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by Jerry Bader

The "debate," for want of a better term, over fast food wages is missing two incredibly important logical realities. First, fast food company profits are irrelevant to the discussion. Here's a simple reality; the more of something there is, the less it costs. This is true of human resources as much it is any other resource. Doctors and lawyers and rocket scientists and Aaron Rodgers are paid a lot of money because not everyone can be one. The reality is a lot of people have the ability to work at fast food places. Some will be better at it than others; some will commit to it more than others. But the basic skill set is plentiful in the workforce. That means the price will always be low. This movement is trying to artificially inflate the value of these workers. This isn't new. Organized labor succeeded in doing this through most of the latter half of the twentieth century and they're trying to do it here.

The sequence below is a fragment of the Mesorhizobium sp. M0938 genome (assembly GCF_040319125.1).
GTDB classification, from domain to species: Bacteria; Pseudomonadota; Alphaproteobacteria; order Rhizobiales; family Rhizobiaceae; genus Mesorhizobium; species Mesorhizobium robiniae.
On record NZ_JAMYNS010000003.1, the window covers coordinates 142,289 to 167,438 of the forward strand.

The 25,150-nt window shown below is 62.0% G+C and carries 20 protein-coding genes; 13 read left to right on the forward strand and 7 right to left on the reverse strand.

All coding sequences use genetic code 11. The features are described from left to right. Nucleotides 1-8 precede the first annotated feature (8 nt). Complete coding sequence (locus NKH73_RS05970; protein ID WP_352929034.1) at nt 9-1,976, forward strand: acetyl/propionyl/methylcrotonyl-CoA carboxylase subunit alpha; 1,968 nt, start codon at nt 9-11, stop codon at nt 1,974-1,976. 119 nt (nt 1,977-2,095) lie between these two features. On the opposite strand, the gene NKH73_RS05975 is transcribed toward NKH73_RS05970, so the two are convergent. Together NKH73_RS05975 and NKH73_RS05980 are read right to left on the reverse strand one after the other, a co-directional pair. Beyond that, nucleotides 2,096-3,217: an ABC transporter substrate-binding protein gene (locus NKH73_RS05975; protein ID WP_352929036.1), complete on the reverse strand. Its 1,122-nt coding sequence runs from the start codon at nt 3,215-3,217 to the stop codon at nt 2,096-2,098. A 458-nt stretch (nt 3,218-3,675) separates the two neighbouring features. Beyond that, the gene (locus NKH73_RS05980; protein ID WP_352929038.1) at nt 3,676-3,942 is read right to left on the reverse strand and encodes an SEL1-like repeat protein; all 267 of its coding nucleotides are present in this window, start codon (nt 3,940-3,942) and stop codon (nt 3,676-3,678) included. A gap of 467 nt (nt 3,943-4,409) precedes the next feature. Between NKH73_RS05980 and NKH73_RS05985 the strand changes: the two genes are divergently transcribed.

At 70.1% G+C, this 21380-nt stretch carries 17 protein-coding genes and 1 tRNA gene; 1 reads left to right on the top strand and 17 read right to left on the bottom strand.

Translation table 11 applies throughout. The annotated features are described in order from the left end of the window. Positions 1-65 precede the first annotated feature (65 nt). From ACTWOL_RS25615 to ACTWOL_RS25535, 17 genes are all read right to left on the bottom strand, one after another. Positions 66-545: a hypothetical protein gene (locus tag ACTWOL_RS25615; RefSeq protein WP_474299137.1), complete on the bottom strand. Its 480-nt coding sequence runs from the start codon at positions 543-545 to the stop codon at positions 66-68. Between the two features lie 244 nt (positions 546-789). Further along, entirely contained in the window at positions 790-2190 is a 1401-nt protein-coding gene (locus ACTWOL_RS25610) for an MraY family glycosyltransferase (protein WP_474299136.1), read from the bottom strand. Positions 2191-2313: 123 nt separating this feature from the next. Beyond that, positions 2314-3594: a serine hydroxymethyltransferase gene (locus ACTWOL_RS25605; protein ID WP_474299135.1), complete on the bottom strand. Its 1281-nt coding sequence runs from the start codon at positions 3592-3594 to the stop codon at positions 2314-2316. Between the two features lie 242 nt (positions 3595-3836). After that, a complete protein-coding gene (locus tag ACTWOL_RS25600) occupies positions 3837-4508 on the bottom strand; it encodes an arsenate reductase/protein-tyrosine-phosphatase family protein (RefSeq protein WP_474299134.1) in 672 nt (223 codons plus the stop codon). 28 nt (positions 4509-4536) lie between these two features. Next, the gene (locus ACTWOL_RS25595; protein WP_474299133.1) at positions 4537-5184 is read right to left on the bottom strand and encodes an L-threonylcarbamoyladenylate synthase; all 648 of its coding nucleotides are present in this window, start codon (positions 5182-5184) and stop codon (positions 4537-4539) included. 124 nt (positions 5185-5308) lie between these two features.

But people won't pay $10 for a Big Mac and that's what the result of this will be. Which leads to the second logical point being missed here. Fast food jobs are about the only ones being created in the recovery, so this movement wants them to pay more. That these low paying jobs are the only ones being created tells you how phony this recovery is. Instead of protesting the failure of the Obama recovery, they want the low paying jobs it created to pay more. It simply doesn't work that way. Why? See above.